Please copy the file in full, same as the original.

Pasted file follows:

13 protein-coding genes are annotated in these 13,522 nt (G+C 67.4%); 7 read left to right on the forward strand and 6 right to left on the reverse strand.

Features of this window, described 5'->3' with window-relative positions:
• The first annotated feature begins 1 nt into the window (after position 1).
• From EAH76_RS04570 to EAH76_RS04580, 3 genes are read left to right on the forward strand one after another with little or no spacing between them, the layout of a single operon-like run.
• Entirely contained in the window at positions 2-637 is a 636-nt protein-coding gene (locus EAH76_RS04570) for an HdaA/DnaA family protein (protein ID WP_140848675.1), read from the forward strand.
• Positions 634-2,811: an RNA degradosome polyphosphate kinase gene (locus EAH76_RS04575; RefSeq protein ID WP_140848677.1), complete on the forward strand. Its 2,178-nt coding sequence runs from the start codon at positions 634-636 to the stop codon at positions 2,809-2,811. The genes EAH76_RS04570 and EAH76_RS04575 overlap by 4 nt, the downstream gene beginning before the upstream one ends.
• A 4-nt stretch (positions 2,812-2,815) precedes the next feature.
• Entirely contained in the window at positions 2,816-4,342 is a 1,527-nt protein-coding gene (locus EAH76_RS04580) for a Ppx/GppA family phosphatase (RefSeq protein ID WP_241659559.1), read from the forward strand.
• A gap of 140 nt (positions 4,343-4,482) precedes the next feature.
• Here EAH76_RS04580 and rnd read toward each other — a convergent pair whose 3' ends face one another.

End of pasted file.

13 protein-coding genes are annotated in these 13,522 nt (G+C 67.4%); 7 read left to right on the forward strand and 6 right to left on the reverse strand.

Features of this window, described 5'->3' with window-relative positions:
• The first annotated feature begins 1 nt into the window (after position 1).
• From EAH76_RS04570 to EAH76_RS04580, 3 genes are read left to right on the forward strand one after another with little or no spacing between them, the layout of a single operon-like run.
• Entirely contained in the window at positions 2-637 is a 636-nt protein-coding gene (locus EAH76_RS04570) for an HdaA/DnaA family protein (protein ID WP_140848675.1), read from the forward strand.
• Positions 634-2,811: an RNA degradosome polyphosphate kinase gene (locus EAH76_RS04575; RefSeq protein ID WP_140848677.1), complete on the forward strand. Its 2,178-nt coding sequence runs from the start codon at positions 634-636 to the stop codon at positions 2,809-2,811. The genes EAH76_RS04570 and EAH76_RS04575 overlap by 4 nt, the downstream gene beginning before the upstream one ends.
• A 4-nt stretch (positions 2,812-2,815) precedes the next feature.
• Entirely contained in the window at positions 2,816-4,342 is a 1,527-nt protein-coding gene (locus EAH76_RS04580) for a Ppx/GppA family phosphatase (RefSeq protein ID WP_241659559.1), read from the forward strand.
• A gap of 140 nt (positions 4,343-4,482) precedes the next feature.
• Here EAH76_RS04580 and rnd read toward each other — a convergent pair whose 3' ends face one another.